This paper describes the fundamental technological differences between thermal imaging systems (both fixed and rotary) and the Scan-360 radar. Compared to Scan-360, thermal imaging has limited measurement capabilities and therefore fewer ways to mitigate false alarms.
Fog, rain, and high humidity can severely limit the range of thermal imaging systems due to scattering of light off droplets of water.
The higher the density of droplets, the more the infrared (thermal) signal is diminished.
Depending upon the humidity, ambient temperature, and the scene content, thermal systems may or may not perform well.
Scan-360 detection range is not affected by fog, rain, humidity, ambient temperature or the target proximity to any heat source.
Thermal imaging relies on heat measurements, therefore intruders can be masked by walking near to walls or stone structures that retain heat, or sources of heat, such as vehicles, generators, air conditioning or exhaust vents, furnaces, etc.
Intruders may quickly and easily mask themselves by placing a blanket over their body to reduce thermal emissions.
Scan-360 uses microwave radio signals that "see through" fabrics and does not rely on temperature measurements for target detection. Scan-360 will easily detect an intruder wearing thick clothing, covered in a blanket, wrapped in heat blocking foil sheet, or close to any heat source.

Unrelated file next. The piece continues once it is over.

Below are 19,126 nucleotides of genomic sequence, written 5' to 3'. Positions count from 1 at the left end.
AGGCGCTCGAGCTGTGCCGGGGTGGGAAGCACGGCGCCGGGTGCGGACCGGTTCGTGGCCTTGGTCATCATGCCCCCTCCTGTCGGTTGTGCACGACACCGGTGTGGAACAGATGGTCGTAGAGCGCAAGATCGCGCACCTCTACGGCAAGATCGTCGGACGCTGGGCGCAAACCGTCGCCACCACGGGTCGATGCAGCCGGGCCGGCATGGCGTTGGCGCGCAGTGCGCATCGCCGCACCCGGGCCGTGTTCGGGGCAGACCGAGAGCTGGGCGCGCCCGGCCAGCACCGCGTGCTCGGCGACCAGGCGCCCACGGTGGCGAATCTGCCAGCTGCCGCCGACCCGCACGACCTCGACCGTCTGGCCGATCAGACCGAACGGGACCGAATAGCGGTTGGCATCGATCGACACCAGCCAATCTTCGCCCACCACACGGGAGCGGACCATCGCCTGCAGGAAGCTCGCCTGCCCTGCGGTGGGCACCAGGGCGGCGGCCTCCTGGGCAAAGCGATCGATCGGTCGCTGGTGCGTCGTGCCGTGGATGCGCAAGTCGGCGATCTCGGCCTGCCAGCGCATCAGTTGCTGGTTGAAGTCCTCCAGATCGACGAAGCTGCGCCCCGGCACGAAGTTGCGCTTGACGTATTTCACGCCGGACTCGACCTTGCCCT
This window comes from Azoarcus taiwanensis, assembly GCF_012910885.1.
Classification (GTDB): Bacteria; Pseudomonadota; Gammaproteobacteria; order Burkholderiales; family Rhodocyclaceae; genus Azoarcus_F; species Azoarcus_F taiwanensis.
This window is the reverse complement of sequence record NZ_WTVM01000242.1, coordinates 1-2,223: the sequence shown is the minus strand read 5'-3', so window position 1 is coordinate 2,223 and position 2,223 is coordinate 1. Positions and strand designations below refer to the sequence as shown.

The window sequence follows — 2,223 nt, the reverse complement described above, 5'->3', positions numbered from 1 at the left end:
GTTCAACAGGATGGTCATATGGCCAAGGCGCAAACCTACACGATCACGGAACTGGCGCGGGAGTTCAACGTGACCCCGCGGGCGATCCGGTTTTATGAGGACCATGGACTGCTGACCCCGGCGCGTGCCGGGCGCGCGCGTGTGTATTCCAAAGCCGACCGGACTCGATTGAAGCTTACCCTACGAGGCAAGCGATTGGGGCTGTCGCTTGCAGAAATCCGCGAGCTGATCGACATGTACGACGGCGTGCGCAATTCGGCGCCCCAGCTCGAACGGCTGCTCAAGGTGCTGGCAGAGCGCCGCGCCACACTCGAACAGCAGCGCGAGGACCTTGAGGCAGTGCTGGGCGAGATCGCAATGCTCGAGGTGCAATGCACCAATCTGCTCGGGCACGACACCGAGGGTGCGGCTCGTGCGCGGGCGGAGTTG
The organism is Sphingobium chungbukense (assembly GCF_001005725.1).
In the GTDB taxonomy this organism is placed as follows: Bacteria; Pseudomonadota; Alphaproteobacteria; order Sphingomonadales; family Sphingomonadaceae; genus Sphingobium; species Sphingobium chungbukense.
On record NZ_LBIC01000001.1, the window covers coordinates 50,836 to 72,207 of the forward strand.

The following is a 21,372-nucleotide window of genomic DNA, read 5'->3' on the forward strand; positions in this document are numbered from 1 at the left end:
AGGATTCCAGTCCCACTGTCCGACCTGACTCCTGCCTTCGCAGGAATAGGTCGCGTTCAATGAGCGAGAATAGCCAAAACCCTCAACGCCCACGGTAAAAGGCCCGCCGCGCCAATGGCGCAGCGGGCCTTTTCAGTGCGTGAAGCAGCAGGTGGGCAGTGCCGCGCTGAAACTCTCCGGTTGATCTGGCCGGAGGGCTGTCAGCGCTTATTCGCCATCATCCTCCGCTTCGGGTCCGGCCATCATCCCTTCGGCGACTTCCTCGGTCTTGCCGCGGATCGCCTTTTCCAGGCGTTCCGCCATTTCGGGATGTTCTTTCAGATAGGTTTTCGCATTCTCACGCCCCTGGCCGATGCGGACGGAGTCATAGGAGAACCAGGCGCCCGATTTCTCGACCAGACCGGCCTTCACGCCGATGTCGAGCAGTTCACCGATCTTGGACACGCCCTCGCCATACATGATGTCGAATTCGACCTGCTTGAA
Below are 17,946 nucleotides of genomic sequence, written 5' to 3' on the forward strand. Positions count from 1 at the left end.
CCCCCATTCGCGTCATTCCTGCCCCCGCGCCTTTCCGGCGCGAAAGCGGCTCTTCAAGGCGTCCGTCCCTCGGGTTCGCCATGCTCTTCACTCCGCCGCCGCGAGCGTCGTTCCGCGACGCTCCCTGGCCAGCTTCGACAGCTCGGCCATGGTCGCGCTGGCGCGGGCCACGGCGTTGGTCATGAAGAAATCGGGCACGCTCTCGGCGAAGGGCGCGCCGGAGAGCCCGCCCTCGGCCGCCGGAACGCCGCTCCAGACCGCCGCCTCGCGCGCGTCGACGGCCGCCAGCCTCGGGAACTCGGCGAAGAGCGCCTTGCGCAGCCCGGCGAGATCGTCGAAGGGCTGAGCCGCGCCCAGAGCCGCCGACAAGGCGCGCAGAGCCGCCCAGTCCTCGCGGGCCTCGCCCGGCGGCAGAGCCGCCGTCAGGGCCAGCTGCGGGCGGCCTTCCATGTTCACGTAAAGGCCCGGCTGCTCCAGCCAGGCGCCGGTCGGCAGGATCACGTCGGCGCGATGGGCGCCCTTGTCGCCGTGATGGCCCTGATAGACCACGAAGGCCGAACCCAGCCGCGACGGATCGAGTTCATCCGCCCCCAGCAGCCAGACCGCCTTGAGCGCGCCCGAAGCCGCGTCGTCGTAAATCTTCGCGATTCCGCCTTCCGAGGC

Unlike a thermal camera, the Scan-360 actively illuminates the search area with an invisible microwave signal, so can readily detect any masked target.
Thermal imaging systems only measure temperature, not distance to the object being measured and can therefore suffer from false alarms.
Thermal cameras cannot scale target size based on distance, so very small, but very close objects (such as insects or birds) can give a similar reading to a distant larger object such as a human.
Scan-360 accurately discriminates between small/close and big/distant targets.
Rotating thermal cameras can cover up to 360°, but these suffer from the same fundamental inability to measure range. Some systems attempt to estimate range based on mathematical assumptions, but not direct measurements of range.
These assumptions are often incorrect in complex natural environments, for example nearby swarms of insects or birds will be very difficult to distinguish from distant intruders.
Because Scan-360 directly measures range it automatically de-sensitises certain locations to reduce the false alarm rate. For example if a tree is blowing in the wind, only the immediate vicinity of the tree is made less sensitive, not the whole area.
Thermal cameras can only analyse blocks of pixels that do not necessarily correlate to any particular topographical area.
For example a swarm of insects close to the thermal camera will cause responses over many pixels that will reduce detection probability at all subsequent ranges.
Scan-360 simply ignores insect or bird swarms as it accurately measures the object's range, size, bearing and velocity, giving superb situational awareness and low false alarm rate.